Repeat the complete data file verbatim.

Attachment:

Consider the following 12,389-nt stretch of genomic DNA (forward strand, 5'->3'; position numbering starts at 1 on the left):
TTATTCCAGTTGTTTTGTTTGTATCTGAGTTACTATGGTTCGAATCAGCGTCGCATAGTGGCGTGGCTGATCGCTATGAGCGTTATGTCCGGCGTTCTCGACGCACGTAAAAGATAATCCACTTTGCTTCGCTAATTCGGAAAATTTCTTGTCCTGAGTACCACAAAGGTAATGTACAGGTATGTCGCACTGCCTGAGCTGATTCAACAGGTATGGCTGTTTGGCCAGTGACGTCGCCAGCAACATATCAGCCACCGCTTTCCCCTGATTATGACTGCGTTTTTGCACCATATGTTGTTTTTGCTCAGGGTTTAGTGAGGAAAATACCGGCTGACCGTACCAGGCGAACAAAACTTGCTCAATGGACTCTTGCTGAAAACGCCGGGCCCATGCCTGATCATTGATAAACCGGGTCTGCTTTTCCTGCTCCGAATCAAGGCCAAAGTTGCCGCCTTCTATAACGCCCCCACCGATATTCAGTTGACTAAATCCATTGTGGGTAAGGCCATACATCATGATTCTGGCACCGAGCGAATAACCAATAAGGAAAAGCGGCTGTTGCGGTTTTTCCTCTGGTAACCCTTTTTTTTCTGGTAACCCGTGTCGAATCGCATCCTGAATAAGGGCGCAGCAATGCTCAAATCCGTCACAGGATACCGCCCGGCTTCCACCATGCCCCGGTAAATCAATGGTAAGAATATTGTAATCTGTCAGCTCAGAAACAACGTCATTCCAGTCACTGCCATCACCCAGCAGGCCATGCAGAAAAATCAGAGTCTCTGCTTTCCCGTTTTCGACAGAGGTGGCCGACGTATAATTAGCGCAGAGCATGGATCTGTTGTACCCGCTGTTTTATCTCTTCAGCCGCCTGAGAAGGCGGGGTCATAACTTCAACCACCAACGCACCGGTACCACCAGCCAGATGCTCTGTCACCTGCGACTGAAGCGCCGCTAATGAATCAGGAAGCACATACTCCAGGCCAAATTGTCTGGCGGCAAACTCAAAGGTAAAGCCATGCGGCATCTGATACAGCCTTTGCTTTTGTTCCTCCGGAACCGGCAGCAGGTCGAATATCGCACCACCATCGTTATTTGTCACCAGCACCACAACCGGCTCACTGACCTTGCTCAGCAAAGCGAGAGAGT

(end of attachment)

Consider the following 12,389-nt stretch of genomic DNA (forward strand, 5'->3'; position numbering starts at 1 on the left):
TTATTCCAGTTGTTTTGTTTGTATCTGAGTTACTATGGTTCGAATCAGCGTCGCATAGTGGCGTGGCTGATCGCTATGAGCGTTATGTCCGGCGTTCTCGACGCACGTAAAAGATAATCCACTTTGCTTCGCTAATTCGGAAAATTTCTTGTCCTGAGTACCACAAAGGTAATGTACAGGTATGTCGCACTGCCTGAGCTGATTCAACAGGTATGGCTGTTTGGCCAGTGACGTCGCCAGCAACATATCAGCCACCGCTTTCCCCTGATTATGACTGCGTTTTTGCACCATATGTTGTTTTTGCTCAGGGTTTAGTGAGGAAAATACCGGCTGACCGTACCAGGCGAACAAAACTTGCTCAATGGACTCTTGCTGAAAACGCCGGGCCCATGCCTGATCATTGATAAACCGGGTCTGCTTTTCCTGCTCCGAATCAAGGCCAAAGTTGCCGCCTTCTATAACGCCCCCACCGATATTCAGTTGACTAAATCCATTGTGGGTAAGGCCATACATCATGATTCTGGCACCGAGCGAATAACCAATAAGGAAAAGCGGCTGTTGCGGTTTTTCCTCTGGTAACCCTTTTTTTTCTGGTAACCCGTGTCGAATCGCATCCTGAATAAGGGCGCAGCAATGCTCAAATCCGTCACAGGATACCGCCCGGCTTCCACCATGCCCCGGTAAATCAATGGTAAGAATATTGTAATCTGTCAGCTCAGAAACAACGTCATTCCAGTCACTGCCATCACCCAGCAGGCCATGCAGAAAAATCAGAGTCTCTGCTTTCCCGTTTTCGACAGAGGTGGCCGACGTATAATTAGCGCAGAGCATGGATCTGTTGTACCCGCTGTTTTATCTCTTCAGCCGCCTGAGAAGGCGGGGTCATAACTTCAACCACCAACGCACCGGTACCACCAGCCAGATGCTCTGTCACCTGCGACTGAAGCGCCGCTAATGAATCAGGAAGCACATACTCCAGGCCAAATTGTCTGGCGGCAAACTCAAAGGTAAAGCCATGCGGCATCTGATACAGCCTTTGCTTTTGTTCCTCCGGAACCGGCAGCAGGTCGAATATCGCACCACCATCGTTATTTGTCACCAGCACCACAACCGGCTCACTGACCTTGCTCAGCAAAGCGAGAGAGT